Grandview Trail to Horseshoe Mesa Hot
From Flagstaff, take HWY 180 north towards the Grand Canyon. Once you enter the park, you'll head east on the East Rim Drive (Yaki point turnoff). About 9 miles on the East Rim Drive will get you to the Grandview Point. The parking area is a little less than a mile drive away. There are restrooms here, but no water.
Kids in good shape can make this hike with adult experience and supervision.
SPECIAL CONSIDERATIONS FOR WINTER AND SUMMER TIMES:
* For Winter Hiking: Remember that the South Rim is damned cold in the winter. Snow and Ice will cover the trail for the first few miles. Crampons recommended.
* For Summer Hiking: Get an early start and don't hike during the heat of the day. Remember that the bottom of the canyon will be MUCH hotter than the top.
If you have hiked the Bright Angel trailhead and are looking for something a little less strenuous, than the Grandview trail to Horseshoe Mesa may be for you.
This is a well maintained trail in the Grand Canyon. Unlike most Grand Canyon hikes with a lot of elevation change, it does not get all the way to the Colorado River. As always when hiking the Grand Canyon, the views are amazing. Bring a camera for some good inner canyon pictures.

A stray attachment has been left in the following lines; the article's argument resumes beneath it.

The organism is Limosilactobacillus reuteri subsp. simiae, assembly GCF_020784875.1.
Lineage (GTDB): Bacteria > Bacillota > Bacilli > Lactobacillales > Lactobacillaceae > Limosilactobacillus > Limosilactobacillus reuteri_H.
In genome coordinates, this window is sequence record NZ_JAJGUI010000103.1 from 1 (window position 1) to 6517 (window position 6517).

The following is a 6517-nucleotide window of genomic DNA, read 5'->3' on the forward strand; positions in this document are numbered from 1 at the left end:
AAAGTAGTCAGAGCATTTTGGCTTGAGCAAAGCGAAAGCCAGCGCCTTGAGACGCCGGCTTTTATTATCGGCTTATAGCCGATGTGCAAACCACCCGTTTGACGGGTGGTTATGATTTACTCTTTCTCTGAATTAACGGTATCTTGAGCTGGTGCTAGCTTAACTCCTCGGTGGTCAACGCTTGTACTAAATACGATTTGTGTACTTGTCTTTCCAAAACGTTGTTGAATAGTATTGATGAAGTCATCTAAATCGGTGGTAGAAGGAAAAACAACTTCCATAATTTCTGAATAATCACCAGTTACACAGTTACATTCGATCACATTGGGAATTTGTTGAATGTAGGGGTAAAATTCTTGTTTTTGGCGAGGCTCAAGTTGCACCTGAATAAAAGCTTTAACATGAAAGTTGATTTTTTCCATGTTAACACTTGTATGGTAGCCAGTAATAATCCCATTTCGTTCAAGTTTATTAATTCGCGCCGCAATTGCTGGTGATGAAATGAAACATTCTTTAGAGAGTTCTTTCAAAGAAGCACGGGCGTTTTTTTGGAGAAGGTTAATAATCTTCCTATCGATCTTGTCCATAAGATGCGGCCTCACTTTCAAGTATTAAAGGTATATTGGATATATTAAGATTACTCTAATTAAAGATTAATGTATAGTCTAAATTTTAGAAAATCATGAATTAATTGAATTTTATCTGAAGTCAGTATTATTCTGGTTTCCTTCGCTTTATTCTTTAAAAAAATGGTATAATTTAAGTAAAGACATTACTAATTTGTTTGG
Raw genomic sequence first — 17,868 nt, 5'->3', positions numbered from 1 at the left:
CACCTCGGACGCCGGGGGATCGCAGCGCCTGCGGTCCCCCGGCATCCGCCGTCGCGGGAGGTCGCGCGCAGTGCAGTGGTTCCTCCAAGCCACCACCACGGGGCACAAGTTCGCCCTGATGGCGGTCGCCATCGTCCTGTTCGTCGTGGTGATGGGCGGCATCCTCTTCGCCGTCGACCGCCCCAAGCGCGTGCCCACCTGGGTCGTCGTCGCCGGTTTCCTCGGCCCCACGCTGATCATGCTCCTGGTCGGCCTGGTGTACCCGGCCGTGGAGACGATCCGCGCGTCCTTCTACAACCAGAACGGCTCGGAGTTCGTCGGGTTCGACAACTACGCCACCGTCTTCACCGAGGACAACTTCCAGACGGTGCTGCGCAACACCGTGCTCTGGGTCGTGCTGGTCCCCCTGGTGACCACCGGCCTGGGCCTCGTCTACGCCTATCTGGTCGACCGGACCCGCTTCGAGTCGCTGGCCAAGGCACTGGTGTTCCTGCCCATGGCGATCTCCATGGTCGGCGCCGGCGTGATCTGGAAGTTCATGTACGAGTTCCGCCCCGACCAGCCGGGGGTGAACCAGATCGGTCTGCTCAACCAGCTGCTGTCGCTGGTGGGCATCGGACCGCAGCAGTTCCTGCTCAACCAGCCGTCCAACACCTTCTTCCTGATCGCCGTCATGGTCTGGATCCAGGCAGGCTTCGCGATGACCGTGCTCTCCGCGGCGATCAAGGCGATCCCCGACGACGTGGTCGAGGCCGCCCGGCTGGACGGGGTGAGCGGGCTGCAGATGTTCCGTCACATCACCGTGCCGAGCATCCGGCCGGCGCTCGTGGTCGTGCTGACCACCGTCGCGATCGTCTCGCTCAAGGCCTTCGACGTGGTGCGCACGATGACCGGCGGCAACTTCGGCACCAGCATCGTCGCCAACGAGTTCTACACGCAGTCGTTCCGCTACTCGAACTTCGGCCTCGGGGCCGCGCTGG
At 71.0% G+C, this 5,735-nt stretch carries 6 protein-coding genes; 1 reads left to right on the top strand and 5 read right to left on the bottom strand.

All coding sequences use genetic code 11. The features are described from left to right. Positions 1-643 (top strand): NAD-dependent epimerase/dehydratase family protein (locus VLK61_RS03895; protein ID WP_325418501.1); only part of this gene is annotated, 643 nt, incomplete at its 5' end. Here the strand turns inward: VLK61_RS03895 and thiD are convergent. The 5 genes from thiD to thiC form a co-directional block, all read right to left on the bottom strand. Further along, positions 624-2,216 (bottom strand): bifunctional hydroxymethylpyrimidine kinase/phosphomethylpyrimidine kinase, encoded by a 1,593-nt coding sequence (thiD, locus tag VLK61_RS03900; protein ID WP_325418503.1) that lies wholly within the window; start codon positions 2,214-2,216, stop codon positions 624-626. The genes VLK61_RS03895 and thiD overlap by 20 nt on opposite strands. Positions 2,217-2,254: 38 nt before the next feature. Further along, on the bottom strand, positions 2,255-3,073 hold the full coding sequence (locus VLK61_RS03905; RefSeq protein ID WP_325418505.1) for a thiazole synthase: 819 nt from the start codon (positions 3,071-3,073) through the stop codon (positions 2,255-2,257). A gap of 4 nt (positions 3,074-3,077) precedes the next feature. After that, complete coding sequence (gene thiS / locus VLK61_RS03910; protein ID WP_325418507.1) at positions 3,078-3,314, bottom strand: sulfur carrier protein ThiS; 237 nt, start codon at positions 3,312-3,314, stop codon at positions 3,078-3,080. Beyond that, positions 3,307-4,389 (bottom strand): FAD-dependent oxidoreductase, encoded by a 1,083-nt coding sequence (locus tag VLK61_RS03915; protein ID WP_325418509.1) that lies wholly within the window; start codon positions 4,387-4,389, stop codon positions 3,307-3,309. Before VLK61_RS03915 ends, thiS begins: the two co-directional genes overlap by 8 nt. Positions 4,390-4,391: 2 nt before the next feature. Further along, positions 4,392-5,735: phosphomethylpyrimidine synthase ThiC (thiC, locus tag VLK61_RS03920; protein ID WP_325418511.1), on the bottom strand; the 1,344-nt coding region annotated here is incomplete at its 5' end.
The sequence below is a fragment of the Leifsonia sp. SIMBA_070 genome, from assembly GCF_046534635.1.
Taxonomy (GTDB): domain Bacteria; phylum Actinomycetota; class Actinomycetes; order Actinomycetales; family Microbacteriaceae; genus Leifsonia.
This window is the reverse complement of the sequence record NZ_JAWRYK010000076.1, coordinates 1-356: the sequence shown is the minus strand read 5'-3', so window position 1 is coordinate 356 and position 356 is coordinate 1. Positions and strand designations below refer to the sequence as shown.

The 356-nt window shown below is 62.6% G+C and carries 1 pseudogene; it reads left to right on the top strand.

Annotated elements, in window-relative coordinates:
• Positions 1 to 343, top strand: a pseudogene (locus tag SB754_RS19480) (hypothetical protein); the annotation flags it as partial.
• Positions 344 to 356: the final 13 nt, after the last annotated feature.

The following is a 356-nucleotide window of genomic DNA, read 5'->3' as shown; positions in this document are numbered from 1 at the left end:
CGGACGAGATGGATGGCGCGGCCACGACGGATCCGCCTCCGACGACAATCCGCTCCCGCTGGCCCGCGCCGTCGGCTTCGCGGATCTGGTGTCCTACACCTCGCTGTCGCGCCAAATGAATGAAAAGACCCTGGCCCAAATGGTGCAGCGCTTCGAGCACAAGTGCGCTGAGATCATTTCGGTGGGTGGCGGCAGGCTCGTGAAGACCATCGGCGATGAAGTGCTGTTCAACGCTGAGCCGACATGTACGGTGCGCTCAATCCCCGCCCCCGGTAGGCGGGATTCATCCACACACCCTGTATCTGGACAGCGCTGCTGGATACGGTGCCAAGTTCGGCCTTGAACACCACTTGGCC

This trail is steep most of the way. It starts at the Grandview Point. Look for the Grandview trail marker. This trail was reconstructed by an old miner in 1892 from a Native American route.
As you walk down the trail, there are a few spots that are a tight squeeze with a full pack. It's also interesting when you realize there are parts of the trail that are held up by juniper logs that have been there for over a hundred years. whew!
Eventually, you will cross a saddle and close in on Horseshoe Mesa. Before you get to the campsites, you'll see the ruins of Pete Berry's cabin. He's the guy that rebuilt the trail. Be sure to thank Pete and leave his ruins alone for other hikers to enjoy. There's also some mining implements scattered around rusting. Leave these be as well.
There's a toilet but no water at the campsite, but there is water at Miner's Spring. Miner's spring is located 0.8 miles and 450 feet below the campsite on the Tonto trail where it forks right at the campsites. Fill up all your water containers here, because you don't want to make multiple trips down here... it's not a stroll, but a steep hike. Water seems to taste much better when you work for it.
As a special treat, make sure you bring a flashlight. If you walk clockwise around the Mesa from the campsite, you'll find a trail leading to a cave. You can explore quite a way in this cave, with multiple passageways. Don't get lost!